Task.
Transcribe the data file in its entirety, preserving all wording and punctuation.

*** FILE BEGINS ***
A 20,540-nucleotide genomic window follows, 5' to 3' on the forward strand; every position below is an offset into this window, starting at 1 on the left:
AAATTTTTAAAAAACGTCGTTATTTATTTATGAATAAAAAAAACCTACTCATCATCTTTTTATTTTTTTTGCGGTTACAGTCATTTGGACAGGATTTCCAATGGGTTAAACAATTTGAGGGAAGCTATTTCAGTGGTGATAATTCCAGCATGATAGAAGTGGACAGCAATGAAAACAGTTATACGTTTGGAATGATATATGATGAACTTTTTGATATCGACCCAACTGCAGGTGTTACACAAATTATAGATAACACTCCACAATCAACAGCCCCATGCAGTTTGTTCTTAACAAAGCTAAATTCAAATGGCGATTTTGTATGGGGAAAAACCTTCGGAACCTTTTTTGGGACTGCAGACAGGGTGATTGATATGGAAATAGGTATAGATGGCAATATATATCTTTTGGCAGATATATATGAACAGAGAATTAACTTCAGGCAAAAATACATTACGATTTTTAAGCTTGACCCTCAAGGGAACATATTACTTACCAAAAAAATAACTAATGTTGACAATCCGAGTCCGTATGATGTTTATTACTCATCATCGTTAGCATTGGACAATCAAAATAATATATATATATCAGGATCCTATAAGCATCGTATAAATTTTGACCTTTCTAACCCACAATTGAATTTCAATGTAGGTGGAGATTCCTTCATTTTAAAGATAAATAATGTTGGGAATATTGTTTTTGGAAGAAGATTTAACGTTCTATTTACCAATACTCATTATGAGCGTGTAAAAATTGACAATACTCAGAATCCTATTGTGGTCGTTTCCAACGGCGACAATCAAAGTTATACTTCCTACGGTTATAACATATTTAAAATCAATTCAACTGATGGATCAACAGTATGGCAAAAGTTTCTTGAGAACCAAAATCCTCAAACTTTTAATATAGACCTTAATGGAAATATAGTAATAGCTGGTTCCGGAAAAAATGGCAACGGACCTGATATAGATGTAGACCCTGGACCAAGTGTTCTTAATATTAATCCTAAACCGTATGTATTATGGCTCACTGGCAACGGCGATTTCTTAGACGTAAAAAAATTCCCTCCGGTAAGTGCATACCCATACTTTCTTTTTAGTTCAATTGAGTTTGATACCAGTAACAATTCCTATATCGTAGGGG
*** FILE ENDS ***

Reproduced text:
A 20,540-nucleotide genomic window follows, 5' to 3' on the forward strand; every position below is an offset into this window, starting at 1 on the left:
AAATTTTTAAAAAACGTCGTTATTTATTTATGAATAAAAAAAACCTACTCATCATCTTTTTATTTTTTTTGCGGTTACAGTCATTTGGACAGGATTTCCAATGGGTTAAACAATTTGAGGGAAGCTATTTCAGTGGTGATAATTCCAGCATGATAGAAGTGGACAGCAATGAAAACAGTTATACGTTTGGAATGATATATGATGAACTTTTTGATATCGACCCAACTGCAGGTGTTACACAAATTATAGATAACACTCCACAATCAACAGCCCCATGCAGTTTGTTCTTAACAAAGCTAAATTCAAATGGCGATTTTGTATGGGGAAAAACCTTCGGAACCTTTTTTGGGACTGCAGACAGGGTGATTGATATGGAAATAGGTATAGATGGCAATATATATCTTTTGGCAGATATATATGAACAGAGAATTAACTTCAGGCAAAAATACATTACGATTTTTAAGCTTGACCCTCAAGGGAACATATTACTTACCAAAAAAATAACTAATGTTGACAATCCGAGTCCGTATGATGTTTATTACTCATCATCGTTAGCATTGGACAATCAAAATAATATATATATATCAGGATCCTATAAGCATCGTATAAATTTTGACCTTTCTAACCCACAATTGAATTTCAATGTAGGTGGAGATTCCTTCATTTTAAAGATAAATAATGTTGGGAATATTGTTTTTGGAAGAAGATTTAACGTTCTATTTACCAATACTCATTATGAGCGTGTAAAAATTGACAATACTCAGAATCCTATTGTGGTCGTTTCCAACGGCGACAATCAAAGTTATACTTCCTACGGTTATAACATATTTAAAATCAATTCAACTGATGGATCAACAGTATGGCAAAAGTTTCTTGAGAACCAAAATCCTCAAACTTTTAATATAGACCTTAATGGAAATATAGTAATAGCTGGTTCCGGAAAAAATGGCAACGGACCTGATATAGATGTAGACCCTGGACCAAGTGTTCTTAATATTAATCCTAAACCGTATGTATTATGGCTCACTGGCAACGGCGATTTCTTAGACGTAAAAAAATTCCCTCCGGTAAGTGCATACCCATACTTTCTTTTTAGTTCAATTGAGTTTGATACCAGTAACAATTCCTATATCGTAGGGG